The best European cities for new graduates to move to

You’ve got your degree, you’ve probably got your student loan to pay off and you’re ready to take that next big step into the rest of your life. But where do you see that happening? The world isn’t quite your oyster because you’ve not made your fortune yet, but as a young, qualified and enthusiastic person looking to kickstart their career, there’s plenty of potential new homes for you around Europe’s big cities. But how do you know which one is right for you?

There’s lots of factors to take into consideration when making a decision as big as this one, of course. Looking for the right city to live in as a new graduate means knowing about all of these factors:
  • Where you can afford to rent
  • Where you can afford to live on a day-to-day basis
  • Where you can get a job
  • Where other graduates choose to live
  • Where there’s good sports and leisure facilities
  • Where there’s good cultural and entertainment opportunities
Without all of those aspects to some extent, a city can’t be said to be good for new graduates, so a study has been done to assess all of Europe’s biggest cities to see which would come out on top. The big news to start with is that London, Paris, Barcelona, Berlin, Rome and other famous European cities were all nowhere near the top of the list, not because they aren’t great places to live, but mostly because they’re unaffordable places for graduates to live.

The overall winner was Glasgow in Scotland, which just pipped Prague and Munich, mostly thanks to its score for sporting and leisure facilities, while getting good scores in all the other key categories. Here’s which cities are the best for each category:

Most Affordable Rent

After living in student properties for the last few years, and paying student rents, it can come as a shock to move into the real world, especially in big cities. That’s the main reason why the likes of London are far down on this list, with renting in most areas of the British capital incredibly expensive. Eastern Europe is the place to go for low renting costs, with Sofia and Bucharest the two cheapest, coming just ahead of Zagreb, Budapest and Krakow.

To demonstrate the enormous gulf in costs, you could get a one-bedroom apartment in Sofia for an average of €364 a month, while doing so in London would be more like €1904, which would eat up most of - if not completely obliterate - your monthly income as a new graduate.

Most Affordable Cost of Living

Of course, it’s not just rent you need to spend money on, there’s also all the other expenses, like clothing, groceries, eating out, transport, utilities and sports and leisure activities. In London and Paris, you’re looking at spending another €900 on these each month, while you can live for less than half of that in Bucharest, where it averages out at only €439 a month. After all, while the big glamorous cities might have lots on offer, they’re only exciting if you can actually afford to do any of them and still keep food on your table.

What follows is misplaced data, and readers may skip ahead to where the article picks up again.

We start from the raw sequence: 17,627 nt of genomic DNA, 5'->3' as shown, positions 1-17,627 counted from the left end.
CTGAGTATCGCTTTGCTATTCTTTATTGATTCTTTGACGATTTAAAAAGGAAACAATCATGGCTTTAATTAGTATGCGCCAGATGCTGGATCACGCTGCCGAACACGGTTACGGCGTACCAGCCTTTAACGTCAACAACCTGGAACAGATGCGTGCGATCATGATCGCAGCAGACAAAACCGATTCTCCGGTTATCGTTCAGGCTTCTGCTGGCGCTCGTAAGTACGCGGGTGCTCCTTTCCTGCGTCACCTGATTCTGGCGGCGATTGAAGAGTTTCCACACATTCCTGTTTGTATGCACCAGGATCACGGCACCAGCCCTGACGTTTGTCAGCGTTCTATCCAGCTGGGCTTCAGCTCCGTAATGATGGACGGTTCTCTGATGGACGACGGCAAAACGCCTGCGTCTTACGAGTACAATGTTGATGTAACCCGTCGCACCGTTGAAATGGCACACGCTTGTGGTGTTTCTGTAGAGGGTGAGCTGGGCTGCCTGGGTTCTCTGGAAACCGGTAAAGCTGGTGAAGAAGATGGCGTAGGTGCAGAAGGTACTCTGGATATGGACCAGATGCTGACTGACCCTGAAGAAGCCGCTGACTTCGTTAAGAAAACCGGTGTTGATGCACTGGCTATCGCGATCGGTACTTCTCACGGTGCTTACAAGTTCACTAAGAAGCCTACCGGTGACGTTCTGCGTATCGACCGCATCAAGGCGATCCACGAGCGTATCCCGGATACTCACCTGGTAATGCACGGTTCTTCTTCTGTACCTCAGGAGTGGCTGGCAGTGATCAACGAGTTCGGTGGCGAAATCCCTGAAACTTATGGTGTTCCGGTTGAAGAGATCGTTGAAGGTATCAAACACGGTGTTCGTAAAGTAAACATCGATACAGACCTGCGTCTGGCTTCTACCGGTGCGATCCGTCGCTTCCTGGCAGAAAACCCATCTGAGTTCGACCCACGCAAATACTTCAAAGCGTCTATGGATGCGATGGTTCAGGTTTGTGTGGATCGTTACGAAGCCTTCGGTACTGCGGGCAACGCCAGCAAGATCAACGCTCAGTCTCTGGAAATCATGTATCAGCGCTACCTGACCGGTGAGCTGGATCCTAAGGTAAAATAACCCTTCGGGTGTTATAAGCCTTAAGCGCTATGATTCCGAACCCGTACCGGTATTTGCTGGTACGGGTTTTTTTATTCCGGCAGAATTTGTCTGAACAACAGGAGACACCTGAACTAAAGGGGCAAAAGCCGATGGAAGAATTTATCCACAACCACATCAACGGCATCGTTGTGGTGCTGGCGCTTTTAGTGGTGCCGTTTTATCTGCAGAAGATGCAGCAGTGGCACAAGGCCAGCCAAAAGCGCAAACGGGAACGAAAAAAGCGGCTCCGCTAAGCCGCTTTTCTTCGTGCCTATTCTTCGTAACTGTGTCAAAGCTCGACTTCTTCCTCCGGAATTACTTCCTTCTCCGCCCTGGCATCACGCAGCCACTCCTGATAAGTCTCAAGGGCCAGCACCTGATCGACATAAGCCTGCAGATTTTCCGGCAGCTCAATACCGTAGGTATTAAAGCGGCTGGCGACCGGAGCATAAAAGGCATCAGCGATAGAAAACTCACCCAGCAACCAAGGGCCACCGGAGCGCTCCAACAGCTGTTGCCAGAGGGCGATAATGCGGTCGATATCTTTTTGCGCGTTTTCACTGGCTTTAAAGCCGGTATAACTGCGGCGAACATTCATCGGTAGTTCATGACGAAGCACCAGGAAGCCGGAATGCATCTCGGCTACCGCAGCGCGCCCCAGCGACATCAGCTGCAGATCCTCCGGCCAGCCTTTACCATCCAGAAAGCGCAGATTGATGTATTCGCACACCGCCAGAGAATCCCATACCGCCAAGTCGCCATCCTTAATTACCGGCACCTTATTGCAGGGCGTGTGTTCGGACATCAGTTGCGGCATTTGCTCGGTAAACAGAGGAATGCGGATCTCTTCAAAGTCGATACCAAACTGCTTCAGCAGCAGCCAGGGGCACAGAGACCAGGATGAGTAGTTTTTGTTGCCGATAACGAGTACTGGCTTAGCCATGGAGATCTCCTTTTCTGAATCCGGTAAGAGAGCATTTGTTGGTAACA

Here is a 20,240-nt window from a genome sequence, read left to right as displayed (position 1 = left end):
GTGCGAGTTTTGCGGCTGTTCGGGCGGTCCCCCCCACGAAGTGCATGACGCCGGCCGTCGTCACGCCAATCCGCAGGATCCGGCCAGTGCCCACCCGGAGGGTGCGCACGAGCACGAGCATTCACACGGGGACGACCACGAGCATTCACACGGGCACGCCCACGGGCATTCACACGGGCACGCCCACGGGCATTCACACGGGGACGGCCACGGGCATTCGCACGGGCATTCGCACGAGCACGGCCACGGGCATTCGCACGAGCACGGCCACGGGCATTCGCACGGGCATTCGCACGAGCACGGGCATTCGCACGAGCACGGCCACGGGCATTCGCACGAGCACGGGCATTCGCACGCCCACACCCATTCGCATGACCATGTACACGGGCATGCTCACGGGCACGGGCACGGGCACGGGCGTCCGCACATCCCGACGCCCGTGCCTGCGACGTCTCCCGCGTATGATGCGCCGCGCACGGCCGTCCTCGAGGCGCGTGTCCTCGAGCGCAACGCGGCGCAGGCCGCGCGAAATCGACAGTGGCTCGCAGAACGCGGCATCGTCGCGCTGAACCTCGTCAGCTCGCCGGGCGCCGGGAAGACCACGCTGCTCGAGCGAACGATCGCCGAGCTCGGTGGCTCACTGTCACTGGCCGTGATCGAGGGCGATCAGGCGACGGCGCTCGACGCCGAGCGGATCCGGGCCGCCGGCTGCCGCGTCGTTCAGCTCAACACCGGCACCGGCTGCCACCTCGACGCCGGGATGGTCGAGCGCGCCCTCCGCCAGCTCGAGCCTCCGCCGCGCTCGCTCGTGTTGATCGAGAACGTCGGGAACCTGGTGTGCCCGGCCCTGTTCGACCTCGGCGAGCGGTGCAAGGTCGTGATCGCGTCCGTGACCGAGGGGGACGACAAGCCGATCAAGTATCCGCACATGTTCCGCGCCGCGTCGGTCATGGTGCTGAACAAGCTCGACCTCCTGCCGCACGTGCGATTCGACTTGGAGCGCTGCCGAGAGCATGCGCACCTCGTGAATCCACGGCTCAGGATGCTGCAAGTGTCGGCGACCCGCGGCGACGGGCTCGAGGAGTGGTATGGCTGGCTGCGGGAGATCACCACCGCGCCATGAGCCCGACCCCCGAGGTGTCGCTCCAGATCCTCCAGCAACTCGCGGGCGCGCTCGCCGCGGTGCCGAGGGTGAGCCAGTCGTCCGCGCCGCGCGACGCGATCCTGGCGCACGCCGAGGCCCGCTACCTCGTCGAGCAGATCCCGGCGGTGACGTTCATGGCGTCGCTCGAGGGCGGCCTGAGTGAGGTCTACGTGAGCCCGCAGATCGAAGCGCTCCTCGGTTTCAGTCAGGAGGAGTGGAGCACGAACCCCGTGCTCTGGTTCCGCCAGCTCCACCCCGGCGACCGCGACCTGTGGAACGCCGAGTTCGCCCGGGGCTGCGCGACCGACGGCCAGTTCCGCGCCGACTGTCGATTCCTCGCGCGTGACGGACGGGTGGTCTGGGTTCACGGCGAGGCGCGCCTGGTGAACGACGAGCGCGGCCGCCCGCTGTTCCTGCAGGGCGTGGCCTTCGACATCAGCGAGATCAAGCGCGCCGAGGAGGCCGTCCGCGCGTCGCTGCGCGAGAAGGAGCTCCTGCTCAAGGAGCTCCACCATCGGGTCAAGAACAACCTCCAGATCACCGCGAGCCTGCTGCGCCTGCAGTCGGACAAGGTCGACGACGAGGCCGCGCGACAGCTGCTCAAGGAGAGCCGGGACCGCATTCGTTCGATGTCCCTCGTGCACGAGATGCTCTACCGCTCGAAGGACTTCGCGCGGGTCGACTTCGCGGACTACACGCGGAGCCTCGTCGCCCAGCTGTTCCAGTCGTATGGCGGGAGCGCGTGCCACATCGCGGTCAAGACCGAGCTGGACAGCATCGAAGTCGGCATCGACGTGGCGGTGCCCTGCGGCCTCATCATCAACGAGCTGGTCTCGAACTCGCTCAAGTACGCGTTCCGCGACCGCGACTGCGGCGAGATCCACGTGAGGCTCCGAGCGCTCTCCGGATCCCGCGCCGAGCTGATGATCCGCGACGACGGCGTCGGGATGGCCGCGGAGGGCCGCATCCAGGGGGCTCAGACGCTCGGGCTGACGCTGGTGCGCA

Best Chances of Getting a Job

Once you’ve graduated, a major priority has to be getting a job now that you’re out in the big world after all those years of education. So if you’re looking to relocate somewhere, it has be somewhere with a thriving jobs market that gives you the best chance of a good-paying job. So for this section, the research took in not only the unemployment rates but also the average wages in each of the cities and Munich came out on top.

With an unemployment rate of only 3.5% and average monthly net salary of €2645, Munich certainly has a lot to offer anyone looking to get into the jobs market, though it did score badly in the rent and cost of living categories, as did many of the other big scorers here. Finding the balance between a good economy and affordable living is tricky as they don’t often go hand-in-hand, but it’s useful to be able to see this balance mapped out.

Best Chance of Finding Friends

Cities are full of people, but can also be lonely places, especially if you’re moving there from another country. One way to give yourself the best chance of finding friends is moving to a city that has lots of people in the same circumstances as you and at a similar age, so a city with lots of new graduates already is a good option. Interestingly, the numbers of graduates living in a city don’t seem to match with which cities are the most affordable, with the charms of Madrid and Barcelona clearly tempting enough people to risk living beyond their means.

Best Cultural and Sporting Facilities

These categories are where Glasgow really shines, coming out on top in terms of satisfaction levels with its sports and fitness facilities as well as being second highest for cultural happiness. If you want to keep fit, Glasgow seems to be the place to go, despite all the deep-fried Mars bars on offer, with no less than eight outdoor gyms for anyone brave enough to cope with the weather.

And there’s certainly no shame in being behind Vienna when it comes to cultural opportunities, with the Austrian city so renowned for its concert halls, museums and libraries if you’re the cultured type. Munich also scores highly in both categories, while Manchester’s sporting history means it’s no surprise to see it doing well in that category. Surprisingly, London only got a fairly mediocre score for cultural satisfaction, finishing below the likes of Hamburg and Krakow.

Graduating is the start of another exciting adventure and you’ll have seen here that there’s so much potential for starting it in a whole new city if you want to try. So, now that you’ve seen how these European cities all compare for the issues that matter most for new graduates, which of them look most appealing for your next big step in life?

These are the best European cities for graduates to work in right now (study + interactive chart)

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